9 identify places on a different video.
10 If we could continue now.
11 [Videotape played]
12 MR. NICHOLLS: Okay. We are now at page 74 B which is the last
13 chapter 5, Mosque Azemina. This is, I think, quite self explanatory but
14 where are we now, Mr. Blaszczyk, in the video and which direction is
15 Mr. Petrovic heading in?
16 A. We are at the edge of Srebrenica. This is Vidikovac settlement
17 and the car with Mr. Borovcanin and Petrovic is driving towards Bratunac,
18 Potocari, Bratunac, and we see the picture of the mosque located in this
19 Vidikovac settlement. And on page 75, I attached two current pictures of
20 the same mosque. The first picture, picture number 1 from page 75, this
21 is the same -- the view from the side of Srebrenica, from the direction of
22 Srebrenica, of the same mosque. And on the picture number 2 from page 75,
23 this is view of the same mosque but from direction of -- from Potocari.
24 MR. NICHOLLS: All right. We can play now.
25 [Videotape played]
1 MR. NICHOLLS: This is just before the end at 1.00.28.8.
2 Q. Do you know where this is, just this last big hills we see just
3 before the tape ends?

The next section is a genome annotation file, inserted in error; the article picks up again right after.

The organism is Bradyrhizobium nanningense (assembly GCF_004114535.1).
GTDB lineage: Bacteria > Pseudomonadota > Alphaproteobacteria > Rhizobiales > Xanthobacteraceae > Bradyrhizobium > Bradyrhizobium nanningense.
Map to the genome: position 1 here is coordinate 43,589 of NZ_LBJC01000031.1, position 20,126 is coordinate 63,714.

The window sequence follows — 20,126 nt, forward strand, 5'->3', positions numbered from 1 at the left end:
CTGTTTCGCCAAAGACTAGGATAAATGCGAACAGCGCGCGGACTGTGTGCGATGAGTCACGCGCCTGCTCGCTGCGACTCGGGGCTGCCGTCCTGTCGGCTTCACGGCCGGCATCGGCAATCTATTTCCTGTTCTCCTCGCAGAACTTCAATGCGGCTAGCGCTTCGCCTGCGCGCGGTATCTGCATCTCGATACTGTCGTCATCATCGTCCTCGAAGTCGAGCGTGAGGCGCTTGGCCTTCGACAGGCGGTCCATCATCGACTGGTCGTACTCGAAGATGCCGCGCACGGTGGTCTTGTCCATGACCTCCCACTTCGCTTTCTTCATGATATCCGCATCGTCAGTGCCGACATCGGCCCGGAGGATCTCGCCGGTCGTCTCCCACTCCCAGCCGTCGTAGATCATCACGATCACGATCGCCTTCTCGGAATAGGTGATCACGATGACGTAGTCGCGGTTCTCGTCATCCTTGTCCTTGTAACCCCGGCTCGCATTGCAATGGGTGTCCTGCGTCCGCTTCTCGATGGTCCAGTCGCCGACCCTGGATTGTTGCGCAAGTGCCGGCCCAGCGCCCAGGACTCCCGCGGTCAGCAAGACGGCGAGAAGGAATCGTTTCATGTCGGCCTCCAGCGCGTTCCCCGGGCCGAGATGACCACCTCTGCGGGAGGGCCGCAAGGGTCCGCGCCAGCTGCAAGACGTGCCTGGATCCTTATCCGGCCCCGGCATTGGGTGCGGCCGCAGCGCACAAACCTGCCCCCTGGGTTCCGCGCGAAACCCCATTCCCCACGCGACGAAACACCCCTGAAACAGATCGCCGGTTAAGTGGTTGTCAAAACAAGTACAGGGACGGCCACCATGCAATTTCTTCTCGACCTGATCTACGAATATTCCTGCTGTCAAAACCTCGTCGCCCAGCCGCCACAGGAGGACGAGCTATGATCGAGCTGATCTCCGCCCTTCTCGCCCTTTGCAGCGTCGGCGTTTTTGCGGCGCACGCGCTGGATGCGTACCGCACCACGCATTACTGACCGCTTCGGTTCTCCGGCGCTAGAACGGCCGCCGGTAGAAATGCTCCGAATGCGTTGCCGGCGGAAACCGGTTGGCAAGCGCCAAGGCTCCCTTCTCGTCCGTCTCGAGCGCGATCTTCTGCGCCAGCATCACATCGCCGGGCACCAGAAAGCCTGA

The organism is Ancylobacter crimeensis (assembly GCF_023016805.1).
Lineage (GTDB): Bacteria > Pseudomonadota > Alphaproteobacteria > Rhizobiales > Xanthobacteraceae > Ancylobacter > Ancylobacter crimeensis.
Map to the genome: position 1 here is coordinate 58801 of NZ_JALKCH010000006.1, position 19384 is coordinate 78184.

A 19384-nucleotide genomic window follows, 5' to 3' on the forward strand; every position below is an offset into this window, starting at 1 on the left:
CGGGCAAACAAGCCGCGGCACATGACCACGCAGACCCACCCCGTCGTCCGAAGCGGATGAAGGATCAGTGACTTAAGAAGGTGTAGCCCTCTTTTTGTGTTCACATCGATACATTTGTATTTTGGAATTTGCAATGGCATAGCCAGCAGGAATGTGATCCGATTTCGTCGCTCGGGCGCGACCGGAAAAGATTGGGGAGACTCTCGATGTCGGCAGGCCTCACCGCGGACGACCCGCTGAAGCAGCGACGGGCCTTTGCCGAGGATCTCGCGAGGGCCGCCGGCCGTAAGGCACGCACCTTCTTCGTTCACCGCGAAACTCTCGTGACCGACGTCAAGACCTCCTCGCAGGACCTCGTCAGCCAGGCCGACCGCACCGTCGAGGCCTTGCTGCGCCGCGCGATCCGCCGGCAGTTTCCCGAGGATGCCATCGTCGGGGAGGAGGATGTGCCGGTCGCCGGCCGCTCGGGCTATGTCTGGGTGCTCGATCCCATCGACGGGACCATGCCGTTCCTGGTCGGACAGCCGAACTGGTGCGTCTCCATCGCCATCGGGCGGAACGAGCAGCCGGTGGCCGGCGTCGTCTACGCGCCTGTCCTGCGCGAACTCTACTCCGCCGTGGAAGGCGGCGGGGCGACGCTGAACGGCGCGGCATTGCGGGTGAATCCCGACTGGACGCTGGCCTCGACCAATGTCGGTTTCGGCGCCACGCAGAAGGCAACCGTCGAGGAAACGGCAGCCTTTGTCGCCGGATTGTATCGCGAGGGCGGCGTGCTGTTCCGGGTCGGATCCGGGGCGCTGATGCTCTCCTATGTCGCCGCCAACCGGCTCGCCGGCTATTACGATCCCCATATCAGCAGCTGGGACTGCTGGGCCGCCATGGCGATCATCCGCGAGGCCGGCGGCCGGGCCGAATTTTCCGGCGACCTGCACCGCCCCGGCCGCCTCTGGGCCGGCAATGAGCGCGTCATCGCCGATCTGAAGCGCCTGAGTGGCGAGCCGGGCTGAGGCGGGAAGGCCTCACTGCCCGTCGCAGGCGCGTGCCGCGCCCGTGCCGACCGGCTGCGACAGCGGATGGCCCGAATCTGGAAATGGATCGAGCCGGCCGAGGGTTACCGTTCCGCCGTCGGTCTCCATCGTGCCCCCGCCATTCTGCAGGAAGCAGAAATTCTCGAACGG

4 A. The last hill is according to Witness Petrovic, it was recorded in
6 Q. Thank you.
7 [Videotape played]
8 MR. NICHOLLS: We can stop.
9 Thank you. I don't have any other questions at this time.
10 JUDGE AGIUS: Thank you, Mr. Nicholls. Does any one of the
11 Defence team wish to cross-examine the witness? Let's go through the list
12 first. I had the Popovic team asking for ten minutes.
13 MR. ZIVANOVIC: No, we have no questions for this witness, Your
15 JUDGE AGIUS: I thank you, Mr. Zivanovic.
16 The Beara team wanted 30 minutes.
17 MR. OSTOJIC: We will a have a few questions, Your Honour.
18 JUDGE AGIUS: Go ahead, please. Unless there is an agreement with
19 some other Defence team that they go first.
20 Cross-examination by Mr. Ostojic:
21 Q. Good afternoon, sir. I have a couple --
22 A. Good afternoon.
23 Q. I have a couple questions just to follow up on some of the points
24 that my learned friend asked you. When he asked you yesterday about the
25 software that was used to put together this book, I think on page 60 and
1 61 you stated that it was used -- or Zoran Lesic is the person who